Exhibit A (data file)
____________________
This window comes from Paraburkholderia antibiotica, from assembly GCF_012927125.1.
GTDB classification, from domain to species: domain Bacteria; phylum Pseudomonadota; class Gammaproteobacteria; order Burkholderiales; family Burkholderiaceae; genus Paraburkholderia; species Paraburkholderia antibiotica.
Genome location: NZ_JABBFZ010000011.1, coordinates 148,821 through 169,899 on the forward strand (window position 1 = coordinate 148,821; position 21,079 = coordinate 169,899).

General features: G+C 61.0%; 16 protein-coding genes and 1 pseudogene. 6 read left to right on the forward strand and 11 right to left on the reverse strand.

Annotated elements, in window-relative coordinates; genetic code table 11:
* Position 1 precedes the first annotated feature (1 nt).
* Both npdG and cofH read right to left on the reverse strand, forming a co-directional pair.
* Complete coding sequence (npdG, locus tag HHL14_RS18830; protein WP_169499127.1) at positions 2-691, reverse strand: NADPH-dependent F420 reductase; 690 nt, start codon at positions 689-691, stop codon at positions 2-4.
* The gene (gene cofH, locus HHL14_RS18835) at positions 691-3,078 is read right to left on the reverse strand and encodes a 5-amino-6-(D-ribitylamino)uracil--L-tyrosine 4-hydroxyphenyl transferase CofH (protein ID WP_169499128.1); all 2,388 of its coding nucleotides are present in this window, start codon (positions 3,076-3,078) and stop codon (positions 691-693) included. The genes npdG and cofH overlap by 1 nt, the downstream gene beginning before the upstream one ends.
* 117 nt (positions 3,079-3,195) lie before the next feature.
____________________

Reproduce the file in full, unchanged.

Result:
This window comes from Paraburkholderia antibiotica, from assembly GCF_012927125.1.
GTDB classification, from domain to species: domain Bacteria; phylum Pseudomonadota; class Gammaproteobacteria; order Burkholderiales; family Burkholderiaceae; genus Paraburkholderia; species Paraburkholderia antibiotica.
Genome location: NZ_JABBFZ010000011.1, coordinates 148,821 through 169,899 on the forward strand (window position 1 = coordinate 148,821; position 21,079 = coordinate 169,899).

General features: G+C 61.0%; 16 protein-coding genes and 1 pseudogene. 6 read left to right on the forward strand and 11 right to left on the reverse strand.

Annotated elements, in window-relative coordinates; genetic code table 11:
* Position 1 precedes the first annotated feature (1 nt).
* Both npdG and cofH read right to left on the reverse strand, forming a co-directional pair.
* Complete coding sequence (npdG, locus tag HHL14_RS18830; protein WP_169499127.1) at positions 2-691, reverse strand: NADPH-dependent F420 reductase; 690 nt, start codon at positions 689-691, stop codon at positions 2-4.
* The gene (gene cofH, locus HHL14_RS18835) at positions 691-3,078 is read right to left on the reverse strand and encodes a 5-amino-6-(D-ribitylamino)uracil--L-tyrosine 4-hydroxyphenyl transferase CofH (protein ID WP_169499128.1); all 2,388 of its coding nucleotides are present in this window, start codon (positions 3,076-3,078) and stop codon (positions 691-693) included. The genes npdG and cofH overlap by 1 nt, the downstream gene beginning before the upstream one ends.
* 117 nt (positions 3,079-3,195) lie before the next feature.